Press Club

Morning Notes

New Deputy County Attorney Named — “Mr. Ryan Samuel, who joined the County Attorney’s Office (CAO) in 2018, serves as a board member for the Local Government Attorneys of Virginia and is a member of the Virginia Workers’ Compensation American Inn of Court.” [Arlington Government]

APS Launches Test to Stay — The Virginia Department of Health has authorized Arlington Public Schools to implement its “test to stay” pilot program, which consists of contact tracing and serial COVID-19 testing so students can continue attending school during after being a close contact to someone who tested positive. [APS]

Still Not Getting Mail? — From Rep. Don Beyer: “We’re working with USPS leadership to resolve mail delivery problems arising from winter weather and omicron-driven staffing shortages. I’m told some USPS units are working with just 1/3 of normal staff. Keep alerting my District Office to your issues, we’ll do our best to help.” [Twitter]

DES Seeks Input on Eads Street — From DES: “It’s a concept. It’s a design. It’s a concept design for upgrading S Eads Street between 12th and 15th Streets S. And you can chime in.” [Twitter, SurveyMonkey]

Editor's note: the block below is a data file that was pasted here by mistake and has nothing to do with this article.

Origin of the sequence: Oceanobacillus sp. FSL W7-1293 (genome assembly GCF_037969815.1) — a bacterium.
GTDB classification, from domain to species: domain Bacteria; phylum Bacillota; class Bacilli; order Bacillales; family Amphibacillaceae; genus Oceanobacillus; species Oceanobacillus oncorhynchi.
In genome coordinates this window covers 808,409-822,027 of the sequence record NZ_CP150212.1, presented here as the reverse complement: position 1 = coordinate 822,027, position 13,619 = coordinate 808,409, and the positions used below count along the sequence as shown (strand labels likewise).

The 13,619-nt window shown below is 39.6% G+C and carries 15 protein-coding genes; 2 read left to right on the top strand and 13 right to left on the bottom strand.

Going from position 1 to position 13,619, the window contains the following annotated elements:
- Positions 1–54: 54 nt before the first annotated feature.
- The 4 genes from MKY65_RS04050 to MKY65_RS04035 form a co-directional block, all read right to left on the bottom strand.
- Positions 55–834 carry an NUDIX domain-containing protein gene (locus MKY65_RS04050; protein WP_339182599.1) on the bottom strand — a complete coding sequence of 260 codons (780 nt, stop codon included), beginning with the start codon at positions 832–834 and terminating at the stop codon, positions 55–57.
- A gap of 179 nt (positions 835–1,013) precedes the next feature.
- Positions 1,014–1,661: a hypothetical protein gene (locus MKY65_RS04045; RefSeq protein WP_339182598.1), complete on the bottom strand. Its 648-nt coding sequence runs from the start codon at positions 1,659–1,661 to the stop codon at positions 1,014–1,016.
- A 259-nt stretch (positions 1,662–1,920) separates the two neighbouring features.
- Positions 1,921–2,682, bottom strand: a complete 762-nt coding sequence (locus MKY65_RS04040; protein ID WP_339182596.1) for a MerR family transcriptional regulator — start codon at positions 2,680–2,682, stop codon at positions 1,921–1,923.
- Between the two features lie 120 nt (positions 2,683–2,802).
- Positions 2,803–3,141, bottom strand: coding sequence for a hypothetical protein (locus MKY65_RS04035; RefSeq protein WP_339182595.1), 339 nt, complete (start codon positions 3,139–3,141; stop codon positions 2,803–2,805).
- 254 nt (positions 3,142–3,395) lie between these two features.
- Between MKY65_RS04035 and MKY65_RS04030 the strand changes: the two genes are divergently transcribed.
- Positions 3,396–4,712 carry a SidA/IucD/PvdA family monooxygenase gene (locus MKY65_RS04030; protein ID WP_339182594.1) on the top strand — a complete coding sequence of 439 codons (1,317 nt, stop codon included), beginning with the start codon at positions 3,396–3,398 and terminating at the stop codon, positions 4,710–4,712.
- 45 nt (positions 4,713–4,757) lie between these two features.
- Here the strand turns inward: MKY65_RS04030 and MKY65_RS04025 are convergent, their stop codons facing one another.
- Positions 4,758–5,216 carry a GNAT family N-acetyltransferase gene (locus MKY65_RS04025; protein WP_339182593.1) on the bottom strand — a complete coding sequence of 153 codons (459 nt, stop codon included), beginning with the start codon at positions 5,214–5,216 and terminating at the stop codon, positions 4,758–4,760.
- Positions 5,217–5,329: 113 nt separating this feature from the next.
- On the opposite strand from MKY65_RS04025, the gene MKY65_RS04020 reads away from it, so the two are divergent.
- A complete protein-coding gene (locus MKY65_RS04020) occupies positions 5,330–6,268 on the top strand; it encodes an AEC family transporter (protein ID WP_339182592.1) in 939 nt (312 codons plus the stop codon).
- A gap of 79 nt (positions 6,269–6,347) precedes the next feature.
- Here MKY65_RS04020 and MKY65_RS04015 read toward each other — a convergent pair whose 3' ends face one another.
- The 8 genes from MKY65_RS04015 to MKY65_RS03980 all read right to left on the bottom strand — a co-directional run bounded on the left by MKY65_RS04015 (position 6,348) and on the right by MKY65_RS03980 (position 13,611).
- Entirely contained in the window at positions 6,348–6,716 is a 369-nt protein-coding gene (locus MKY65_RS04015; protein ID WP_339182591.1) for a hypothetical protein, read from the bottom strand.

Virginia Hospital Center Names CEO — “The Arlington hospital said Wednesday that New York health care executive Christopher Lane will succeed Jim Cole, who’s retiring after nearly 37 years as its president and CEO.” [Washington Business Journal]

Speed Cameras Could be Coming — “Coming soon to a thoroughfare near you – Arlington aims to install speed-monitoring cameras that will spit out $50 citations to offenders.” [Sun Gazette]

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Arlington County could start cracking down on speeding near schools and highway work zones with newly-allowed speed cameras.

This weekend, the Arlington County Board is scheduled to set a public hearing for its Jan. 22 meeting on the question of whether to install speed cameras.